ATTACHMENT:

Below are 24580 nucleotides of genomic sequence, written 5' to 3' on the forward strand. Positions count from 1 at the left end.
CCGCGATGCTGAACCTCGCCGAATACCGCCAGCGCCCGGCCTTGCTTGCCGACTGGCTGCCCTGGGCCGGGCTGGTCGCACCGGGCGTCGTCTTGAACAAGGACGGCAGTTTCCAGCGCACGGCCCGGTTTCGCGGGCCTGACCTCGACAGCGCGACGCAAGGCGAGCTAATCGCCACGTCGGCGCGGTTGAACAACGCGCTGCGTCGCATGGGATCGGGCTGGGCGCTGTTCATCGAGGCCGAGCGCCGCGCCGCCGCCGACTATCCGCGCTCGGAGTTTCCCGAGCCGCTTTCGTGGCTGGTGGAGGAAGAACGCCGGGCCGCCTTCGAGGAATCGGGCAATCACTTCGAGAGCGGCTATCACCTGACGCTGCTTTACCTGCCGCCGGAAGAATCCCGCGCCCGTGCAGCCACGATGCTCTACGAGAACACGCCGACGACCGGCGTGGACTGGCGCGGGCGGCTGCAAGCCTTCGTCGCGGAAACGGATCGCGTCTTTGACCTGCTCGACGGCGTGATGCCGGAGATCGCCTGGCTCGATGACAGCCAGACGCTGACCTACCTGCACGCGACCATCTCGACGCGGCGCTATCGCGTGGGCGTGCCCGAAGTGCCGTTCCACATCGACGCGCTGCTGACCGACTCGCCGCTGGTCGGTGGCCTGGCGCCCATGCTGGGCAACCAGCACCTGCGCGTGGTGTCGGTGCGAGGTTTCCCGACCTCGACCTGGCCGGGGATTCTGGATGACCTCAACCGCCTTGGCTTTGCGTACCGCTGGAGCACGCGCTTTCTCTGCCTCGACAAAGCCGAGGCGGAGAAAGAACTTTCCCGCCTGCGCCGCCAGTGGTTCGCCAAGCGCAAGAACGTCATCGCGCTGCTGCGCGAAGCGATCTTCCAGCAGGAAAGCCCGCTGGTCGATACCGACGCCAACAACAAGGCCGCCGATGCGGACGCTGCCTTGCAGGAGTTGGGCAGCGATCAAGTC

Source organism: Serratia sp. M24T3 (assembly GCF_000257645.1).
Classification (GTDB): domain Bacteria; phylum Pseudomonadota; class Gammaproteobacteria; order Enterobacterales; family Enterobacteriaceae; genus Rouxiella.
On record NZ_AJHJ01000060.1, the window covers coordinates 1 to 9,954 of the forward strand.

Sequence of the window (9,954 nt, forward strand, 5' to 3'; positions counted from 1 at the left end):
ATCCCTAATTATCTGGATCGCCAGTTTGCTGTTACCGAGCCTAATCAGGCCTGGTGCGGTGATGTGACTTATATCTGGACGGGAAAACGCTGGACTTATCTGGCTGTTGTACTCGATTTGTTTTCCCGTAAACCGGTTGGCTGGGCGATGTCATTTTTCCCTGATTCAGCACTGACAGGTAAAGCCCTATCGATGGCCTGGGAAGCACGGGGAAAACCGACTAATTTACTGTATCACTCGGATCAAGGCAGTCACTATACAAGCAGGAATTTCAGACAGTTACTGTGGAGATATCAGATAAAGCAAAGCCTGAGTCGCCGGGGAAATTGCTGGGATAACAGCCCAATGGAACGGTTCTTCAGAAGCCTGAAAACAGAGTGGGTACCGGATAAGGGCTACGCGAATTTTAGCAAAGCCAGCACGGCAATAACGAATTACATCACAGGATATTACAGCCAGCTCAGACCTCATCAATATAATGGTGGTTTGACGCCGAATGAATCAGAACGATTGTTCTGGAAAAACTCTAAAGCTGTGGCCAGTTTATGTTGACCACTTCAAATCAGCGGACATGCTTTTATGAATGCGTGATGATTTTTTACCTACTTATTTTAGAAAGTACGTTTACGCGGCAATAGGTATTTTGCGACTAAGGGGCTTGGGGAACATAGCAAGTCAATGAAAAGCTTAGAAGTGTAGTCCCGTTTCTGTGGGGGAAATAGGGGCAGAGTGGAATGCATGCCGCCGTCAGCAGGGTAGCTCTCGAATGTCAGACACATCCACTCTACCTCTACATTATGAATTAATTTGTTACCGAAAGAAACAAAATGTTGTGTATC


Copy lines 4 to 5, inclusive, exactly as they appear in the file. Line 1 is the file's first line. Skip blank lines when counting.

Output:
Classification (GTDB): domain Bacteria; phylum Pseudomonadota; class Gammaproteobacteria; order Enterobacterales; family Enterobacteriaceae; genus Rouxiella.
On record NZ_AJHJ01000060.1, the window covers coordinates 1 to 9,954 of the forward strand.